What do you think? Are you enjoying seeing these projects? If so, come back tomorrow and we’ll share just a few more things. If you’re not enjoying them, what’s wrong with you?!
Lemons are our ingredient of the season. We’re exciting to fill our summer with all things lemony, and until then you can click through our archive of lemon posts, from body scrubs and shower cleaners to lemonade and vodka waters.
This past weekend we pulled together a last minute brunch at our place, and one of the things we served was this blueberry lemon buckle. Now that we’re fully settled in the new house, we want to do a lot of entertaining, especially during the summer months when we can have everyone out on the deck and the kids playing in the kiddie pool. To make entertaining actually happen, and to keep it stress-free, it’s nice to have a few reliable recipes, like this buckle, that you can make ahead. Don’t know what a buckle is? Read on to find out!
In my vocabulary, buckles are fruit-filled coffee cakes. You’ll commonly see buckles that call for blueberries as the fruit, but I was introduced to the buckle in Rustic Fruit Desserts, where my mind was blown by the variety of buckle options (rhubarb, apple, blueberry, and cranberry!). You really can have a buckle for each season. So far I’ve made the apple, cranberry, and blueberry varieties, but we recently discovered a rhubarb plant growing in our yard (no joke), so that will be next!
We’re exploring the many uses for essential oils for both our home and body. You can see our archive of essential oil posts here.
Oh my skincare routine has changed throughout the years, and I only wish that I was as gentle on my skin in high school as I am now. Back then I thought my skin was too oily and would never have dreamed of actually applying oil to my face to moisturize and nourish it, instead, I would be drawn to any cleanser that promised to dry out my face. In reality, I’m guessing that all of those harsh, drying products likely irritated my skin, stripped it of its natural oils, and caused it to over produce oil in order to try to hydrate my face and reverse the damage I was doing. Jump ahead ten years, and I slowly came around to the amazingly beneficial characteristics of plant oils for the skin. Jump ahead another couple of years, and I’m now adding some essential oils to my basic routine.
I like to shy away from the camera when it comes to our posts, but if any post calls for a headshot, it’s this one! So I’m putting my face in focus for this post, and hopefully it will stand as a record that I can refer back to when looking at how my skin responds to a few years of essential oil use. I should also mention that I really believe that healthy skin starts from the inside. So while I’ve found these skin oil potions to be effective, I also make it a point to drink plenty of water and eat a well-balanced diet full of fruits and vegetables.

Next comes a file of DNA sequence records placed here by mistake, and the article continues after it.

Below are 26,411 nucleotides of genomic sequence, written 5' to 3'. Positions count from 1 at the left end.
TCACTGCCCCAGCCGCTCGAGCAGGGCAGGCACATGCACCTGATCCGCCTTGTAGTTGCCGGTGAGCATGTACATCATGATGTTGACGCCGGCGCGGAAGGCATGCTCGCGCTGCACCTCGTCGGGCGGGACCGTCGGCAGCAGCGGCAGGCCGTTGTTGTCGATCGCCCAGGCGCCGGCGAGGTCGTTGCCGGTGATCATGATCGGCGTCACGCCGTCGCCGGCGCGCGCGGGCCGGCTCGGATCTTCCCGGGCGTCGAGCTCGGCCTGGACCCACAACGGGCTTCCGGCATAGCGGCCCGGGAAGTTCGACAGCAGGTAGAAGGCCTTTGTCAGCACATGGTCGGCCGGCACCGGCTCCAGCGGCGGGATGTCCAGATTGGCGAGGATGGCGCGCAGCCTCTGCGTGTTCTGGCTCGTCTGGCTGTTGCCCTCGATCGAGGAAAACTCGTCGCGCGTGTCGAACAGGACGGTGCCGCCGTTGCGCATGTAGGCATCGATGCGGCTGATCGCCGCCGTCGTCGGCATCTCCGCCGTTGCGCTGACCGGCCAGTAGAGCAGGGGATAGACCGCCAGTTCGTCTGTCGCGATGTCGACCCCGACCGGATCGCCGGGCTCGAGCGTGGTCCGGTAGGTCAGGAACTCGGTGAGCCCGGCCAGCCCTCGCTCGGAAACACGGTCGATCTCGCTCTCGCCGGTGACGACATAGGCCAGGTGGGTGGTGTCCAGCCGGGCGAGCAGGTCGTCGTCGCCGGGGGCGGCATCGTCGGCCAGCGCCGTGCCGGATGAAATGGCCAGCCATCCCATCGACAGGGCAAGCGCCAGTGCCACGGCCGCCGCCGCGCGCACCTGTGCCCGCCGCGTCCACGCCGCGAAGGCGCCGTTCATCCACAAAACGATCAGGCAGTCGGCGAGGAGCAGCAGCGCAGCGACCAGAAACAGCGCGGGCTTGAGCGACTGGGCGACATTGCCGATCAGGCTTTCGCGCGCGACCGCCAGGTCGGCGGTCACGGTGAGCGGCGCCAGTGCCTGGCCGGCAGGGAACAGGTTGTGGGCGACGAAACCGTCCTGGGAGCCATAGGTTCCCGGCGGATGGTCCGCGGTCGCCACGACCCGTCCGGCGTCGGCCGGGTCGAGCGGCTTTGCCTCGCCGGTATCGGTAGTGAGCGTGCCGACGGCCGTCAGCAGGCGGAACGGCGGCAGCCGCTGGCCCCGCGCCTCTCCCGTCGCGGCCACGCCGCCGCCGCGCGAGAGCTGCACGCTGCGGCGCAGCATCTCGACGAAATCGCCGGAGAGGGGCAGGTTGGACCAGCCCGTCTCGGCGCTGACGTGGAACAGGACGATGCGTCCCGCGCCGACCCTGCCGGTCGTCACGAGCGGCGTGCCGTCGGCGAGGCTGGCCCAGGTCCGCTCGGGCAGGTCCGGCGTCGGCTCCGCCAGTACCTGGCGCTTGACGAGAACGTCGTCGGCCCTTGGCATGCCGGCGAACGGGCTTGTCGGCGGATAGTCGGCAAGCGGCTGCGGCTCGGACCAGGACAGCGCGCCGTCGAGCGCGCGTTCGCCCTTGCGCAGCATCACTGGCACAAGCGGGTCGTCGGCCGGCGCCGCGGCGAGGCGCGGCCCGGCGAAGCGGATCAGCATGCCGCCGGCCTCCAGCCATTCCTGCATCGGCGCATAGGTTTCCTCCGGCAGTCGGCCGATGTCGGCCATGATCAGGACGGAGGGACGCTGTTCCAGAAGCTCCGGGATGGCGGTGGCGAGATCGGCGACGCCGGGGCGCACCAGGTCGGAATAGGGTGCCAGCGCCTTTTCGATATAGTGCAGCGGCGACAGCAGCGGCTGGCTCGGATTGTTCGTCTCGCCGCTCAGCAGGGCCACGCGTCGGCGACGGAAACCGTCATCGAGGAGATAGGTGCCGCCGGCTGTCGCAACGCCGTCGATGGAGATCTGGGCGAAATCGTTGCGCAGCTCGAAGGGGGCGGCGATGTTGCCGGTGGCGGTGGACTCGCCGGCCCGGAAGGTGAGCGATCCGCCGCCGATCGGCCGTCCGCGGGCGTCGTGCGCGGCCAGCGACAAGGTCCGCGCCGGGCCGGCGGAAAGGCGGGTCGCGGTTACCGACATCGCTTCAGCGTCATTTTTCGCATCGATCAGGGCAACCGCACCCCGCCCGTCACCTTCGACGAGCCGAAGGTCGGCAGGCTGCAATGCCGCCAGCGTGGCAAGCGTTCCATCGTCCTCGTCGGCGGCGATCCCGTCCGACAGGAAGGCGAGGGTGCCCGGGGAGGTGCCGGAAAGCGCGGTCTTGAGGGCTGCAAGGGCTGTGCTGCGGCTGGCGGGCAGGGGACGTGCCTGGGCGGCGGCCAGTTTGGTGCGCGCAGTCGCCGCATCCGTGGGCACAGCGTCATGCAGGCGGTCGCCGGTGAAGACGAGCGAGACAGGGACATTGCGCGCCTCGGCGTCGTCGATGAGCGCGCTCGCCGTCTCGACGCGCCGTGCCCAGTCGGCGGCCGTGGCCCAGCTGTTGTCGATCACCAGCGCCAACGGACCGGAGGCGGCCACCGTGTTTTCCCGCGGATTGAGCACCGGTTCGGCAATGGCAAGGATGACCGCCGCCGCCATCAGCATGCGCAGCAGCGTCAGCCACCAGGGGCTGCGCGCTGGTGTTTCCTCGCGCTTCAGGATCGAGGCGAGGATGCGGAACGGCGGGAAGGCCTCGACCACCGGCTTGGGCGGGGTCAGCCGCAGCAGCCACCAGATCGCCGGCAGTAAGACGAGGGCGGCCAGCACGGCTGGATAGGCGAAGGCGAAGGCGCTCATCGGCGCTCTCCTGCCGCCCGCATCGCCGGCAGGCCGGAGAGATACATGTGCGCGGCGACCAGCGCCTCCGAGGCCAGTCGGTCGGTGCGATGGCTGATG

Continuing to celebrate Pollinator Week, today we have a recipe for a salad that is jam-packed with good ingredients, and every single one, from the mustard in the dressing to the pumpkin seeds, required pollination to help them grow and reproduce. As you’ll see, the salad looks absolutely beautiful and represents everything that is good about summer. But before you dig in, say thanks to every pollinator that played a role in bringing this food to your table.
As we mentioned on Monday, about 75% of the food we eat required pollinators to grow and produce seeds. That seems like a lot, but when you look at this salad, it’s so easy to see how that’s possible. In making this salad, I used information from this USDA document to determine which foods required pollination. As you’ll see, I got a bit creative with this salad, but if you have a family of cautious eaters, you can look at Table 1 in that document and find ingredients that suit your household. For example, I didn’t even put tomatoes, which are such a common salad ingredient, in this dish, but they are on the list!
This June I’m sharing some of the crafts that we made for my wedding, which was four year ago this month! Last week I showed you the bunting that decorated everything from our reception tent to our ceremony backdrop. Today I’m giving you a glimpse at the clasp purses that I made as gifts for the bridesmaids!